The Nigerian Communications Commission, NCC, has declared that mobile subscribers in Nigeria must submit their International Mobile Equipment Identity, IMEI, of their phones from July.
The NCC directive is contained in the revised national identity policy for SIM card registration which was released on May 11.
According to the policy, the directive would be implemented within three months.
The NCC said: “It is expected to curtail the counterfeit mobile phone market, discourage mobile phone theft, enhance national security, protect consumer interest, increase revenue generation for the government, reduce rate of kidnapping, mitigate the use of stolen phones for crime, and facilitate blocking or tracing of stolen mobile phones and other smart devices.
“The agency plans to achieve this through the deployment of a device management system (DMS) which will serve as a repository for keeping records of all registered mobile phones’ IMEI and owners of such devices.
“His Excellency, President Muhammadu Buhari, GCFR, has directed that the device management system should be implemented within three months.
“IMEIs that have been reported as either stolen or illegal will be shared through the DMS to all the operators and service providers.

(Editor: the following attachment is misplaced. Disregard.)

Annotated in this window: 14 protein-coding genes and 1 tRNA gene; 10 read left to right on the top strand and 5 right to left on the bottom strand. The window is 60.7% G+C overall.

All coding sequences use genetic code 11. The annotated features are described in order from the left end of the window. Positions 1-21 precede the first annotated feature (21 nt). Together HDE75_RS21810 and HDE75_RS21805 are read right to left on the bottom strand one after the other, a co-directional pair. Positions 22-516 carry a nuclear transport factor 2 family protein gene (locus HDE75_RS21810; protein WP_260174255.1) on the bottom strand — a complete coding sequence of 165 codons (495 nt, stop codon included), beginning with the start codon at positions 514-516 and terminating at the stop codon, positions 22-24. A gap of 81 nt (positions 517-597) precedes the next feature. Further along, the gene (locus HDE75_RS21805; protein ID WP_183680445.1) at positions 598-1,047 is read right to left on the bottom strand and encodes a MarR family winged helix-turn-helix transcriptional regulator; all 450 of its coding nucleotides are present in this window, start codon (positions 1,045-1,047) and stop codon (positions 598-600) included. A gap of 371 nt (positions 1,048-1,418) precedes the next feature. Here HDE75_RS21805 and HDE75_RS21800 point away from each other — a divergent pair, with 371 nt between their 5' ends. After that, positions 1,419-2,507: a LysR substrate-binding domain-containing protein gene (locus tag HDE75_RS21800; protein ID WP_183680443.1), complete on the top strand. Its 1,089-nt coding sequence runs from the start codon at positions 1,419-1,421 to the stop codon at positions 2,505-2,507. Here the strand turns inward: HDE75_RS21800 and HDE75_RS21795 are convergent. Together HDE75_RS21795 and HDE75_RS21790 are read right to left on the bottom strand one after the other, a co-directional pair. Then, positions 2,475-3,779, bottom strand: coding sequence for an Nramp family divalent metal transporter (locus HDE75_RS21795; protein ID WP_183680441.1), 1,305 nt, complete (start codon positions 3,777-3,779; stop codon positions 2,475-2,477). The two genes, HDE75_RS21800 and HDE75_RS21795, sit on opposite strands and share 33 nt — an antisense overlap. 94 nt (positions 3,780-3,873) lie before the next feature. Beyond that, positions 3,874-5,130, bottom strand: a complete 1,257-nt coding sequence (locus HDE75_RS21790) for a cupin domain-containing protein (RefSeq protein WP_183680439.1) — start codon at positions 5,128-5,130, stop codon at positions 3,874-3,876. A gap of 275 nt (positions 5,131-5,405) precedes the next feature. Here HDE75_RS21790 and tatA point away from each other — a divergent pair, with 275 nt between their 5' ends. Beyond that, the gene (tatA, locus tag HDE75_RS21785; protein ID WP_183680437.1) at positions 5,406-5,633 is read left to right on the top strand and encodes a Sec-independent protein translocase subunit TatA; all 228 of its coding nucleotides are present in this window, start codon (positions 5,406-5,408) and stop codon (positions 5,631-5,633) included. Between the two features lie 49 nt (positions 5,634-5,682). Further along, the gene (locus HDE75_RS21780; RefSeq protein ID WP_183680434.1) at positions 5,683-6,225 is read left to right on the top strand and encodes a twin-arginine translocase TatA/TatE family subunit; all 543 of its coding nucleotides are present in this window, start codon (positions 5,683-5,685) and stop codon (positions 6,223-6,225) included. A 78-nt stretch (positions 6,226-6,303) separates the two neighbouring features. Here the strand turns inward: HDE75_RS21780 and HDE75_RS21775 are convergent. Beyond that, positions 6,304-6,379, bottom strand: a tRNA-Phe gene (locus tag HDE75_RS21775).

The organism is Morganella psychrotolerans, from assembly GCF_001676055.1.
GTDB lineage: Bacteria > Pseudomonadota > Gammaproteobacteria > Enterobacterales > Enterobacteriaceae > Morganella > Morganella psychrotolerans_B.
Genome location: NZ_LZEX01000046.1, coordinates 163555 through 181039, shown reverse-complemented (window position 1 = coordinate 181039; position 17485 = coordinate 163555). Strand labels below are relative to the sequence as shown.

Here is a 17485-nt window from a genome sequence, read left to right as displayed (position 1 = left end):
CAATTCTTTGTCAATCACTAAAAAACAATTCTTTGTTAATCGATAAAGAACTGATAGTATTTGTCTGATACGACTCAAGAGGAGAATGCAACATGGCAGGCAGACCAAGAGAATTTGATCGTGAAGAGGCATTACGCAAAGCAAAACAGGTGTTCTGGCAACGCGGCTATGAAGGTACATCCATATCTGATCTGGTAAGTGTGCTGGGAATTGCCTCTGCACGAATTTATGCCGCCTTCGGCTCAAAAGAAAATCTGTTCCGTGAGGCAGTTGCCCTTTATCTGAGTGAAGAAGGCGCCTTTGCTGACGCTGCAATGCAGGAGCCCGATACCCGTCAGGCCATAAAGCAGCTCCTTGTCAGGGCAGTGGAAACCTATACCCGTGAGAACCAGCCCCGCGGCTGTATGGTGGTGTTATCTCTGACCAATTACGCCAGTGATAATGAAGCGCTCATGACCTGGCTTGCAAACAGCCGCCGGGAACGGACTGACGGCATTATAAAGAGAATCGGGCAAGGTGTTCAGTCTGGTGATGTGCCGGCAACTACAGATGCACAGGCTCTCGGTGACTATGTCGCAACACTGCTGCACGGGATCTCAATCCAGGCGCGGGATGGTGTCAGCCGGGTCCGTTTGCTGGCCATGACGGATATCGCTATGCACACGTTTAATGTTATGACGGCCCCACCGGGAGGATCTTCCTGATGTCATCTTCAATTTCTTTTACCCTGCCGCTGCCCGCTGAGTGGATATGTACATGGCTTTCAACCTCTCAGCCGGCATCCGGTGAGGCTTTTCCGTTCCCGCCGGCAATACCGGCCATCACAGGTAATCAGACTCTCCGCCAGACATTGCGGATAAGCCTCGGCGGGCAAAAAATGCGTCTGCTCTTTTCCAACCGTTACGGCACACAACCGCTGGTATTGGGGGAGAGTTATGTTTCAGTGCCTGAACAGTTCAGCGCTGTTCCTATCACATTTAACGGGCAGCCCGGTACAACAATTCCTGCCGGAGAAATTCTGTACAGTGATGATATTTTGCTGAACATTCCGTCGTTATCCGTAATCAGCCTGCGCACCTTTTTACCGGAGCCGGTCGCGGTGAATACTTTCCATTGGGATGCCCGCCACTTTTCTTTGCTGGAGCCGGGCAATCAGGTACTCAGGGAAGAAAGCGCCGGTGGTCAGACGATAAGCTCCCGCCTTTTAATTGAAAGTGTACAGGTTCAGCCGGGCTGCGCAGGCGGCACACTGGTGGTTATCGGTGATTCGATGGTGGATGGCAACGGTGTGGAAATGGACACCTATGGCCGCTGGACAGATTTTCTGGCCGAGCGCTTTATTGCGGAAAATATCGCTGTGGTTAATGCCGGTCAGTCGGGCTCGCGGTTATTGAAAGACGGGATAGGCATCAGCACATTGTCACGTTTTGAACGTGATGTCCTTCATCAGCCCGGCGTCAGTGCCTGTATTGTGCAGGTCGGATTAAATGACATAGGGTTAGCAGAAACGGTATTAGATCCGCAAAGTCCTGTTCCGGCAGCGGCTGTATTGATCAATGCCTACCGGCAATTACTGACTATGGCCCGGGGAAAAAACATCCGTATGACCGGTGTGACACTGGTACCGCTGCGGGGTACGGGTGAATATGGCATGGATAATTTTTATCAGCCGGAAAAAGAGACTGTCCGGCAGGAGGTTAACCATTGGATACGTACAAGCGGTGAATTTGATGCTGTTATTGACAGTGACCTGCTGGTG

“The purpose is to ensure that such devices do not work even if different SIM cards are inserted in those devices.
“DMS will also provide access to all operators to cross-check the IMEIs and their status before allowing a device to become active on their network.
“Furthermore, registered mobile phone technicians will also be provided with an interface to check IMEIs and ensure it has not been reported as stolen or illegal before they render their technical services,” the directive said.
The IMEI is a 15-digit number that serves as an electronic fingerprint transmitted every time a phone is used, which reveals the identity of the mobile handset.
They are independent of phone numbers and are usually stamped beneath the battery on the back of the handset.